HSBC to target wealth management in latest strategic shift

People walk past a major branch of HSBC at the financial Central district in Hong Kong, China February 21, 2017. REUTERS/Bobby Yip

HSBC Holdings Plc’s search for growth is targeting wealth management as a potential new profit engine as it deepens its focus on Asia.

In a presentation this week outlining the embattled lender’s second strategic reset in a year, Chief Executive Officer Noel Quinn told about 250 top managers that HSBC aims to become one of the world’s biggest wealth managers.

Quinn said on the Tuesday call that the bank would “invest at scale” where it sees the greatest opportunity, pointing to Asia, the U.K. and the Middle East as likely areas for expansion, according to a document seen by Bloomberg. A spokeswoman for HSBC declined to comment for this article.

While HSBC is the biggest international bank in China and the largest lender in Europe, it’s a relative minnow in the business of managing assets for the world’s wealthiest investors. It oversaw just over $361 billion of assets on behalf of its wealthiest customers at the end of 2019. UBS Group AG, the world’s biggest wealth manager, had $2.6 trillion of assets under management.

In 2019, about 65% of the $8.6 billion in adjusted revenue generated by HSBC’s wealth management and private banking operations came from Asia, according to an August presentation by the bank at a Goldman Sachs Group Inc. conference. While Chairman Mark Tucker said last month that the Asian wealth business was one area for potential growth, rivals such as UBS and Credit Suisse Group AG are also beefing up in the region, driving up the cost for talent and clients.

Tough Year

Tucker and Quinn are revisiting a February 2020 strategy reset after it was overtaken by the fallout from the Covid-19 pandemic. The measures included the elimination of 35,000 jobs, about 15% of the total. The new steps will be announced with the company’s full-year financial results on Feb. 23.

The bank’s shares have risen this year, though they have trailed the likes of JPMorgan Chase & Co. and Banco Santander SA. Hopes that HSBC will reinstate its dividend have driven much of the rise after it and other large U.K. banks were told by the British authorities to cease shareholder payouts due to the pandemic.

Along with the financial stress, HSBC executives have had to navigate political conflict over its position in China. Most recently, Quinn and Colin Bell, group head of compliance, were summoned by British lawmakers this month to explain the decision to freeze the accounts of exiled Hong Kong legislator Ted Hui.

Job Moves

As part of the coming shakeup, HSBC is considering moving some of its top executives to Asia. Bloomberg News reported this month that Greg Guyett and Georges Elhedery, co-heads of global banking and markets, could relocate to Hong Kong.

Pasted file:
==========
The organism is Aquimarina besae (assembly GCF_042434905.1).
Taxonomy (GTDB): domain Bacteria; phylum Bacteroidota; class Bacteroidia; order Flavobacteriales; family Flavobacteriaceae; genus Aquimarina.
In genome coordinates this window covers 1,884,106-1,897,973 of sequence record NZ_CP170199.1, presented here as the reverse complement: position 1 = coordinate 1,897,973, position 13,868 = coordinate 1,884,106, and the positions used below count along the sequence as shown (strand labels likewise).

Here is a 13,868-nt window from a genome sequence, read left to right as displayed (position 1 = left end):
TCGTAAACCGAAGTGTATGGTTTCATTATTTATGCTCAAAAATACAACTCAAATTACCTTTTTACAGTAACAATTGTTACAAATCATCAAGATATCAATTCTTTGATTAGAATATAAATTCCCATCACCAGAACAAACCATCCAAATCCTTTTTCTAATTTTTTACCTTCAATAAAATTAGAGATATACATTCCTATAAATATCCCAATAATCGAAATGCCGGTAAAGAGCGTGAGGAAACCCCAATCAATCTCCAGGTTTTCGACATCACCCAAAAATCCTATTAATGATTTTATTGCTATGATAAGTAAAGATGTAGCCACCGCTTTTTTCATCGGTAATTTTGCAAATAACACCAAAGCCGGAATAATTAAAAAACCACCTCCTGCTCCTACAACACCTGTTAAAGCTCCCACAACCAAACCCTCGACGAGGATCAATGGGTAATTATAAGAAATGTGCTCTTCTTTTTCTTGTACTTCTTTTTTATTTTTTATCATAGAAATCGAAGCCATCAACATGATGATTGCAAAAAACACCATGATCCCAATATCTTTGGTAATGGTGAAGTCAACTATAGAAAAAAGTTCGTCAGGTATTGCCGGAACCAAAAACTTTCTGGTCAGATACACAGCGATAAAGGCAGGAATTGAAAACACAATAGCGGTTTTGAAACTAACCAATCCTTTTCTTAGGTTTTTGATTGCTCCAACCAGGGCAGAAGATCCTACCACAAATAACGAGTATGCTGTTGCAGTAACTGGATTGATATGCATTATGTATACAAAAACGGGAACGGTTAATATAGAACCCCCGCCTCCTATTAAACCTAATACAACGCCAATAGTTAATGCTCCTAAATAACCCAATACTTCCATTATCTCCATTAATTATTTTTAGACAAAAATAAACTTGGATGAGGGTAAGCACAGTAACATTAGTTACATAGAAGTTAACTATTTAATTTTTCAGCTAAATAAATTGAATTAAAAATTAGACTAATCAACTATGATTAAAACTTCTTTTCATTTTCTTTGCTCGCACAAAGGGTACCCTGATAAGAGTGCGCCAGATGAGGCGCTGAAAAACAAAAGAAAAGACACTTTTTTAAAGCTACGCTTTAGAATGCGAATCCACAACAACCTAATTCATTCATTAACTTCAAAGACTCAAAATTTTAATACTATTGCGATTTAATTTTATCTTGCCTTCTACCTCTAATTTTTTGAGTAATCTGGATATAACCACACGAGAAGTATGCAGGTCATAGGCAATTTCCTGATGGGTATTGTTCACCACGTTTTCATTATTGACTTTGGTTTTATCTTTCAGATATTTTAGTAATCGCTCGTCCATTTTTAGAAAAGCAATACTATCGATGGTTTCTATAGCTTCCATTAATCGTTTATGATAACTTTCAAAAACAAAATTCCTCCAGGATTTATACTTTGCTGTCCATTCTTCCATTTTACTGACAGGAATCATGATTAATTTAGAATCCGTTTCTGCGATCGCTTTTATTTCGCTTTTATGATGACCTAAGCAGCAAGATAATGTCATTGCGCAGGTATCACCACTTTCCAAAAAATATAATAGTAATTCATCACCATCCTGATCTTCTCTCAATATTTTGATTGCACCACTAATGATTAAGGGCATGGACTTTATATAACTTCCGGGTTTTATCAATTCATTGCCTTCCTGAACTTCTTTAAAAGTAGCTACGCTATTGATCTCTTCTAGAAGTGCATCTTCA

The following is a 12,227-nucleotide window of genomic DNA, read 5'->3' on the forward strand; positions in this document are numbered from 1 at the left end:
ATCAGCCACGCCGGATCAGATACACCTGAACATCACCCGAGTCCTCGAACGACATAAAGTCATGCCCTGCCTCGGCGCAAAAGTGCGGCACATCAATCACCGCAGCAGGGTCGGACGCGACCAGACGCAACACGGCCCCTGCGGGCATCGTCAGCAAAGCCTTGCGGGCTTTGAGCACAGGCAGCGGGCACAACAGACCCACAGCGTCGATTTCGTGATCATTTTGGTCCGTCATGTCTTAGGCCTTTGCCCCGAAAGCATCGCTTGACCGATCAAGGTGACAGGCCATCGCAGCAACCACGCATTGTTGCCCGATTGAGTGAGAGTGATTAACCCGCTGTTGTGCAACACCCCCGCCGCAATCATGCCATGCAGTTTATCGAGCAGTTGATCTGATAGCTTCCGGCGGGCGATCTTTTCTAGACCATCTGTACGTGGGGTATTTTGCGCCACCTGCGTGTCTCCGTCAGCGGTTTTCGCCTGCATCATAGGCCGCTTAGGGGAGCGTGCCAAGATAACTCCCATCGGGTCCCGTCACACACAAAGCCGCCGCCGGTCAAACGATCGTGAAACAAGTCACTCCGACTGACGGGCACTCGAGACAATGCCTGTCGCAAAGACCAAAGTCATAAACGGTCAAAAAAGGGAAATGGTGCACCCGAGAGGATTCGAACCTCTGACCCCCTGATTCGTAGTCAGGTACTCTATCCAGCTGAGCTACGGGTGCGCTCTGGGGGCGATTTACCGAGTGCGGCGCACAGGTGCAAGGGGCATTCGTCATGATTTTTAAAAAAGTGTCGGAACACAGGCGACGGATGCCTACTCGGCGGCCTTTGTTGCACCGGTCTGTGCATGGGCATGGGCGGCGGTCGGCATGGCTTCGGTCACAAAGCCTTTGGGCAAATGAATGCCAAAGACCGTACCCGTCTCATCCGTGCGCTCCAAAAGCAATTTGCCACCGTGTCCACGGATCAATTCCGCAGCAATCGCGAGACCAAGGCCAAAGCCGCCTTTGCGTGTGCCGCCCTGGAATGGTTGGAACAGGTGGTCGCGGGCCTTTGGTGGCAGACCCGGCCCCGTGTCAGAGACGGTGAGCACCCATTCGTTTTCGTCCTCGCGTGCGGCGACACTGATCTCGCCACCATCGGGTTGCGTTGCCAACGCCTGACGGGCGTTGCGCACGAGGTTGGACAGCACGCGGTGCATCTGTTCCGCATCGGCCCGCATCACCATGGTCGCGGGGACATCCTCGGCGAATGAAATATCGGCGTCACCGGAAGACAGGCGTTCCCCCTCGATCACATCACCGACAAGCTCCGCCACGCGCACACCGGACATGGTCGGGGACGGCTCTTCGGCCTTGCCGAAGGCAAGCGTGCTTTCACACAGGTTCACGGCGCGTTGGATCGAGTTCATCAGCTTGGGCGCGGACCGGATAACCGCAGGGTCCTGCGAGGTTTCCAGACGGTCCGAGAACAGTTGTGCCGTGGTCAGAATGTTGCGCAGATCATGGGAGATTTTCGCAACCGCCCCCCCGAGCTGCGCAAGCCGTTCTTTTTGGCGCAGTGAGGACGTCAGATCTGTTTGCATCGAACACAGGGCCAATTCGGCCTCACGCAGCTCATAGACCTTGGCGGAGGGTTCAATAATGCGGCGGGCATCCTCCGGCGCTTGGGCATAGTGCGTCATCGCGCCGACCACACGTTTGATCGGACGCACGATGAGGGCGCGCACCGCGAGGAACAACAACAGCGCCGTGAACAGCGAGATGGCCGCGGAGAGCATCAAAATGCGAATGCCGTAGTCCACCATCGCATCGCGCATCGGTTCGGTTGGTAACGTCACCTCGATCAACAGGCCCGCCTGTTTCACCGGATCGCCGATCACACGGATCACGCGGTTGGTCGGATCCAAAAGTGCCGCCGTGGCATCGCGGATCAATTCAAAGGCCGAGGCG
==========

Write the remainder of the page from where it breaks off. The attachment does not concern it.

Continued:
Additionally, Barry O’Byrne, head of global corporate banking, and Nuno Matos, head of wealth and personal banking, could also move from London to Asia, according to people familiar with the matter. If all the moves were to be confirmed it would mean that much of the bank would be run on a day-to-day basis thousands of miles from its London headquarters.

HSBC this month announced the opening of a new office in Guangdong to steer its push into the Greater Bay Area, a Beijing-backed project to create closer links between Hong Kong and several southern mainland Chinese cities, including the tech hub of Shenzhen. The area is home to 72 million people and speaking last month, Tucker said the bank saw “substantial opportunities” in the zone.

Bloomberg

Singapore Reporter/s

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Following vacancies can be applied for (only in Singapore).   

  • A reporter to track companies/startups that have raised private capital, and have the potential to become unicorns. SEA currently has over 40 companies with a valuation of over $100 million and under $1 billion.
  • A reporter who can get behind the scenes and reveal how funding rounds are put together, or why they’ve failed to materialise. She/he in this role will largely focus on long-format stories. 
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Singapore Reporter/s

In Singapore, we are looking to double our reporting team by this year-end to comprehensively cover the fast-moving world of funded startups and VC, PE & M&A deals. We want reporters who can tell our readers what is really happening in these sectors and why it matters to markets, companies and consumers. The ability to write precisely and urgently is crucial for these roles. Ideal candidates must have to ability to work in a collaborative, dynamic, and fast-changing environment. We want our new hires to be digitally savvy and ready to experiment with new forms of storytelling. Most importantly, we are looking for hard-hitting reporters who work well in a team. Collaboration and collegiality are a must.

Following vacancies can be applied for (only in Singapore).

Following vacancies can be applied for (only in Singapore).   

  • A reporter to track companies/startups that have raised private capital, and have the potential to become unicorns. SEA currently has over 40 companies with a valuation of over $100 million and under $1 billion.
  • A reporter who can get behind the scenes and reveal how funding rounds are put together, or why they’ve failed to materialise. She/he in this role will largely focus on long-format stories. 
  • A journalist to track special situations funds, distressed debt and private credit (from the PE angle) across Asia.